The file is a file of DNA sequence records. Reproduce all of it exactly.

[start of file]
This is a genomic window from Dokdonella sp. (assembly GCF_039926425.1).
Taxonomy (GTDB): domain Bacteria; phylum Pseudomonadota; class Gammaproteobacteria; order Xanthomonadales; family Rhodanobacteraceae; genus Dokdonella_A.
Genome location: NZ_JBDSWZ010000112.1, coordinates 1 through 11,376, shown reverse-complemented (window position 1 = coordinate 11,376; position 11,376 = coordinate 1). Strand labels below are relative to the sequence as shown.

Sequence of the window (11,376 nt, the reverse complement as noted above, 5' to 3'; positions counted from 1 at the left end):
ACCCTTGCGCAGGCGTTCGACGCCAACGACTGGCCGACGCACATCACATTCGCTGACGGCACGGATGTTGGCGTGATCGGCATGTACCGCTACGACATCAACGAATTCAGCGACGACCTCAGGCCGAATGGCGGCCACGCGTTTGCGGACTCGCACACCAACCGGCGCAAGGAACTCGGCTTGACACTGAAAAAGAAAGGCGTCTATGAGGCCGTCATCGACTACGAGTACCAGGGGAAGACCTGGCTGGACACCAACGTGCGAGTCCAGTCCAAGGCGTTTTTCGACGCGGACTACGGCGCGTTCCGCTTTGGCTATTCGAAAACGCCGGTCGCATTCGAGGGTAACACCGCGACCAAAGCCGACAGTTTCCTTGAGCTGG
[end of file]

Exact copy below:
This is a genomic window from Dokdonella sp. (assembly GCF_039926425.1).
Taxonomy (GTDB): domain Bacteria; phylum Pseudomonadota; class Gammaproteobacteria; order Xanthomonadales; family Rhodanobacteraceae; genus Dokdonella_A.
Genome location: NZ_JBDSWZ010000112.1, coordinates 1 through 11,376, shown reverse-complemented (window position 1 = coordinate 11,376; position 11,376 = coordinate 1). Strand labels below are relative to the sequence as shown.

Sequence of the window (11,376 nt, the reverse complement as noted above, 5' to 3'; positions counted from 1 at the left end):
ACCCTTGCGCAGGCGTTCGACGCCAACGACTGGCCGACGCACATCACATTCGCTGACGGCACGGATGTTGGCGTGATCGGCATGTACCGCTACGACATCAACGAATTCAGCGACGACCTCAGGCCGAATGGCGGCCACGCGTTTGCGGACTCGCACACCAACCGGCGCAAGGAACTCGGCTTGACACTGAAAAAGAAAGGCGTCTATGAGGCCGTCATCGACTACGAGTACCAGGGGAAGACCTGGCTGGACACCAACGTGCGAGTCCAGTCCAAGGCGTTTTTCGACGCGGACTACGGCGCGTTCCGCTTTGGCTATTCGAAAACGCCGGTCGCATTCGAGGGTAACACCGCGACCAAAGCCGACAGTTTCCTTGAGCTGG